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As Idaho voters head to the polls, Ada County’s election official visits Morning Edition

Ada County Elections
Polls in Idaho are open until 8 p.m.

Election Day 2022 is already on pace for a higher-than-normal midterm turnout, but Ada County election officials have a detailed operations plan, beginning with thousands of poll workers, and then dozens more to process 38,311 absentee ballots as of Monday, nearly twice as many as a traditional midterm election.

“We have people working long shifts. They've started yesterday with processing some of the absentee ballots,” said Ada County Chief Deputy Clerk Trent Tripple. “Today we'll be scanning them and actually counting them, and that's an all-day process.”

There are 197 precincts, 185 polling places and 3,500 workers in Ada County. So far, 20,184 voters cast their ballots during early voting, in addition to the absentee ballots.

As Idaho voters began heading to the polls, Tripple visited with Morning Edition host George Prentice to preview his busiest, and most important, day of the year.

“I would ask that people show up at the polls today and that they thank a poll worker. They're your neighbor, they're the people that you go to church with, that you see in the grocery store. Your kids go to the same schools with them.”

Read the full transcript below:

GEORGE PRENTICE: It is Morning Edition on Boise State Public Radio News. Good morning. I'm George Prentice November 8th, 2022. And it all comes down to this. We have made it to Election Day - America's great experiment in democracy continues. To be sure, a number of people may have already cast a ballot, but voters in every corner of Idaho are joining the nation today and participating in the midterm elections. So, with so much at stake, we are fortunate to get a few minutes this morning with Ada County Chief Deputy Clerk Trent Tripple, who will oversee Idaho's largest election operations. Trent, happy Election Day.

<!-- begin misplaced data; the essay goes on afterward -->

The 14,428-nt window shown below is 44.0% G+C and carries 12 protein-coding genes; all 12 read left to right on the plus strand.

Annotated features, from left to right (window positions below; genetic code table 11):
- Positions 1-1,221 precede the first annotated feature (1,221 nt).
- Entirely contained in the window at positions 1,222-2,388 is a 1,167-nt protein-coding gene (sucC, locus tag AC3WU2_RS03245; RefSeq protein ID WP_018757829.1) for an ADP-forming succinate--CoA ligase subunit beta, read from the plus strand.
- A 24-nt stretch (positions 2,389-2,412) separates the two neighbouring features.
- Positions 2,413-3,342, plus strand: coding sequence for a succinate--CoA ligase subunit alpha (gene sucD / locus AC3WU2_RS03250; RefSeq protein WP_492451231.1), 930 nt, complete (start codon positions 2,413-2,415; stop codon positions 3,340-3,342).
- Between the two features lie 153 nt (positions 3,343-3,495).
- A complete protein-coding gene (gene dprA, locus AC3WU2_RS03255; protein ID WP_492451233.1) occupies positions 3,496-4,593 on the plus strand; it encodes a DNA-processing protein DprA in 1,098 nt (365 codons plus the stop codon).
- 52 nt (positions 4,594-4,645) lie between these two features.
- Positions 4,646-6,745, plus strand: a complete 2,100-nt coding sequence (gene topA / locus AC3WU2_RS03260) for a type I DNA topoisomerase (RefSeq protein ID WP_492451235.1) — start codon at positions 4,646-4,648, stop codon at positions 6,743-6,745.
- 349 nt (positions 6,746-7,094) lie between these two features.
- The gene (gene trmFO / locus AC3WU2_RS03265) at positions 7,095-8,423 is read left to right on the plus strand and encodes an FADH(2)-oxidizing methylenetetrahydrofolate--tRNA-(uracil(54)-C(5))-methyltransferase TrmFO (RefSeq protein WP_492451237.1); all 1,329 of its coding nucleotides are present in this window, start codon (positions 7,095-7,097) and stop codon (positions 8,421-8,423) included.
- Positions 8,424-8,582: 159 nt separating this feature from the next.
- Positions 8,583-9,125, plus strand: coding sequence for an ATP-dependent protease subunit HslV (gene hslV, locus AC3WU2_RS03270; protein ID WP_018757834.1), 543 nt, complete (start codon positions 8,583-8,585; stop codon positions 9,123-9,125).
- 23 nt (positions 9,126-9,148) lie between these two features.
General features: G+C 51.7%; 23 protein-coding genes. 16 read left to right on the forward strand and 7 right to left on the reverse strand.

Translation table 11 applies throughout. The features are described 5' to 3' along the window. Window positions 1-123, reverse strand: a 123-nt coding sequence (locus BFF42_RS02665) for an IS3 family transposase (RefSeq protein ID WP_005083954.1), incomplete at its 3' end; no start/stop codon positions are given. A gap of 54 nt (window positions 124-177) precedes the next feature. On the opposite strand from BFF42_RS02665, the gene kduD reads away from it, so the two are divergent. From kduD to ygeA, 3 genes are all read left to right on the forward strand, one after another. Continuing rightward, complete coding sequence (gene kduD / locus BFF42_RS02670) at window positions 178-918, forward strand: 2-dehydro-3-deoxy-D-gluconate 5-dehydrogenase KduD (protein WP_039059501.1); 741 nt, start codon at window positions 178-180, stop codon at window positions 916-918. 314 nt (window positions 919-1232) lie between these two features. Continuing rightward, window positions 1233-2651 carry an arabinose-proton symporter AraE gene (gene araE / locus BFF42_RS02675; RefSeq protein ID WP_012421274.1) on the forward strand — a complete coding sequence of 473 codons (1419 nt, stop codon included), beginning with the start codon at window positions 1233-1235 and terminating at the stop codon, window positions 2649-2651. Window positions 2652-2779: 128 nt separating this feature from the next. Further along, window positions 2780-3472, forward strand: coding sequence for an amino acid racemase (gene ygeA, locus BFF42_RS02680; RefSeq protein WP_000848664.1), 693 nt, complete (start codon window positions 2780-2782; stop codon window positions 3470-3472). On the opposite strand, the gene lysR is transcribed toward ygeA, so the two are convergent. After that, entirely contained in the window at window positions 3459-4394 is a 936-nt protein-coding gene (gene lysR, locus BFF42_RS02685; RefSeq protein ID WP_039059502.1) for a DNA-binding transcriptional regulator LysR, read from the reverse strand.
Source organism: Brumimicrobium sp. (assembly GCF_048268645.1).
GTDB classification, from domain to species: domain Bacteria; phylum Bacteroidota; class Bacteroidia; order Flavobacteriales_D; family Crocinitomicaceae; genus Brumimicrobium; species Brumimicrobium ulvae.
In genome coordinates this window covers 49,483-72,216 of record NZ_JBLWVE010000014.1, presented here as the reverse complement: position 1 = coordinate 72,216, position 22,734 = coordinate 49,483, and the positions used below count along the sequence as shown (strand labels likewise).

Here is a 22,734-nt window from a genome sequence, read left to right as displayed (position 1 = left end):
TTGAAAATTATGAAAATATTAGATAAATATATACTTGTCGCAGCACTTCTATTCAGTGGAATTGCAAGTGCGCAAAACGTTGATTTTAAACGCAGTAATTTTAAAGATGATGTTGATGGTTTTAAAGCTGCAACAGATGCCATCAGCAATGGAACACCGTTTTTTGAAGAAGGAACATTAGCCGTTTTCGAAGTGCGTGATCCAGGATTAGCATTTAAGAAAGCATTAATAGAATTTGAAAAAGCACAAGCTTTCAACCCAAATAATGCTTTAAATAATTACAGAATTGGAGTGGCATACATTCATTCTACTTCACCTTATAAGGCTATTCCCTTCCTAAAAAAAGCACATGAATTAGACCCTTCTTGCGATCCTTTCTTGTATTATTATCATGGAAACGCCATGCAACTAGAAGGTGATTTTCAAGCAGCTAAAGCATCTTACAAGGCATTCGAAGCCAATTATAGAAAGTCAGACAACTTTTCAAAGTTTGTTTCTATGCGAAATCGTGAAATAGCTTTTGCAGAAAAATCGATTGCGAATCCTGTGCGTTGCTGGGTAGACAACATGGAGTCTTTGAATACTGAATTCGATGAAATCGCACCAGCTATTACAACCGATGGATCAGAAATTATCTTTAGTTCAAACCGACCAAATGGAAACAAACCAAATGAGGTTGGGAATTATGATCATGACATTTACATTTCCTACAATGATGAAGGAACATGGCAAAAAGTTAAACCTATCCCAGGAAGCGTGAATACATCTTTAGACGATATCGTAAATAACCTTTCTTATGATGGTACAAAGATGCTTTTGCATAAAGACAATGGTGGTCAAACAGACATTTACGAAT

TRENT TRIPPLE: Thank you, George. Appreciate it.

PRENTICE: Can you give us a sense of what will be happening today… in particular, with the protection and the management of all of those absentee ballots?

TRIPPLE: You bet. We've been working hard for weeks. And so, I hope that folks recognize that that today is a big day, obviously, for folks to show up for an in-person vote. But we've been working behind the scenes to prepare for today as well. With early voting and absentee voting. We put a lot of hours in to this and we're excited for today to go smoothly. We've got 197 precincts that we've stood up over the last couple of days and they're ready to receive voters today. We have about 3500 workers that will be working those 197 precincts. We've already received 43,000-ish absentee ballots that we are in the process, and we'll be scanning those today so that we don't delay results like it has happened in the past in other states. We're hoping that with the smooth process of the election today, with folks showing up in person, that will be able to possibly start announcing some results, some early results around 915 this evening, and then about every 15 to 25 minutes after that. We'll be giving updates as we continue to get polls back in.

PRENTICE: Paint a word picture - you have all of your folks at precincts; and then you have this other team, right?  Working at the election office with those absentees?

TRIPPLE: That's correct. With that many absentee ballots, we have a team of about 50 to 60 people that are working long shifts. They've started yesterday with processing some of the ballots. Today we'll be scanning them and actually counting them, counting the votes from those absentee ballots. And that's an all-day process. We've got two different sets of teams working in shifts. We're really dedicated to trying to get the results for people, hopefully by midnight tonight, having everything in. But we'll see how things go.

PRENTICE: 40,000-plus absentees, that's a pretty high number for a midterm.